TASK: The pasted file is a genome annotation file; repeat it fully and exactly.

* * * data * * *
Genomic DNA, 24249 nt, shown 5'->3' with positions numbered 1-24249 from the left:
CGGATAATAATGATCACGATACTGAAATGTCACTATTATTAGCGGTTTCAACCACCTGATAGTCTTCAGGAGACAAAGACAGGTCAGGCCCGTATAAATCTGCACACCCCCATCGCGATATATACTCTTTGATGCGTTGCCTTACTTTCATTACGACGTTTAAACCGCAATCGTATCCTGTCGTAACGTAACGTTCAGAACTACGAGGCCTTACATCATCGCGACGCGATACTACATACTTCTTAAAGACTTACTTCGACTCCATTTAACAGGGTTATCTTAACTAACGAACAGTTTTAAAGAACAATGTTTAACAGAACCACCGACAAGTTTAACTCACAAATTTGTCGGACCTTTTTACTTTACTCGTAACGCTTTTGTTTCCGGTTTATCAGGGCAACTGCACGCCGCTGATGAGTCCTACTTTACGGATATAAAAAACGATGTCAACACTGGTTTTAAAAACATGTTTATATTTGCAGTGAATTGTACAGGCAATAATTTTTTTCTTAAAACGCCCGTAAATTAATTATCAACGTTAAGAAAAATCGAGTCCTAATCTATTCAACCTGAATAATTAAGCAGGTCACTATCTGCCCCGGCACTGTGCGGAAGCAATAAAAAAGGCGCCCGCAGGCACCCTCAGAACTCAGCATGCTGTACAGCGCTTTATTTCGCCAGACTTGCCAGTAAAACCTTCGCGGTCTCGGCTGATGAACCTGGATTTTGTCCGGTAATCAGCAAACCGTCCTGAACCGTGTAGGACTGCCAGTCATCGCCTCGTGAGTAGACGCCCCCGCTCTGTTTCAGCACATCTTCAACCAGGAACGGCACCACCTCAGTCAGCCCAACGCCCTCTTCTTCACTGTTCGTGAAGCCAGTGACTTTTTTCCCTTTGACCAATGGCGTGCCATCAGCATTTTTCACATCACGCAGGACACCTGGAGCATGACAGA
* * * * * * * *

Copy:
Genomic DNA, 24249 nt, shown 5'->3' with positions numbered 1-24249 from the left:
CGGATAATAATGATCACGATACTGAAATGTCACTATTATTAGCGGTTTCAACCACCTGATAGTCTTCAGGAGACAAAGACAGGTCAGGCCCGTATAAATCTGCACACCCCCATCGCGATATATACTCTTTGATGCGTTGCCTTACTTTCATTACGACGTTTAAACCGCAATCGTATCCTGTCGTAACGTAACGTTCAGAACTACGAGGCCTTACATCATCGCGACGCGATACTACATACTTCTTAAAGACTTACTTCGACTCCATTTAACAGGGTTATCTTAACTAACGAACAGTTTTAAAGAACAATGTTTAACAGAACCACCGACAAGTTTAACTCACAAATTTGTCGGACCTTTTTACTTTACTCGTAACGCTTTTGTTTCCGGTTTATCAGGGCAACTGCACGCCGCTGATGAGTCCTACTTTACGGATATAAAAAACGATGTCAACACTGGTTTTAAAAACATGTTTATATTTGCAGTGAATTGTACAGGCAATAATTTTTTTCTTAAAACGCCCGTAAATTAATTATCAACGTTAAGAAAAATCGAGTCCTAATCTATTCAACCTGAATAATTAAGCAGGTCACTATCTGCCCCGGCACTGTGCGGAAGCAATAAAAAAGGCGCCCGCAGGCACCCTCAGAACTCAGCATGCTGTACAGCGCTTTATTTCGCCAGACTTGCCAGTAAAACCTTCGCGGTCTCGGCTGATGAACCTGGATTTTGTCCGGTAATCAGCAAACCGTCCTGAACCGTGTAGGACTGCCAGTCATCGCCTCGTGAGTAGACGCCCCCGCTCTGTTTCAGCACATCTTCAACCAGGAACGGCACCACCTCAGTCAGCCCAACGCCCTCTTCTTCACTGTTCGTGAAGCCAGTGACTTTTTTCCCTTTGACCAATGGCGTGCCATCAGCATTTTTCACATCACGCAGGACACCTGGAGCATGACAGA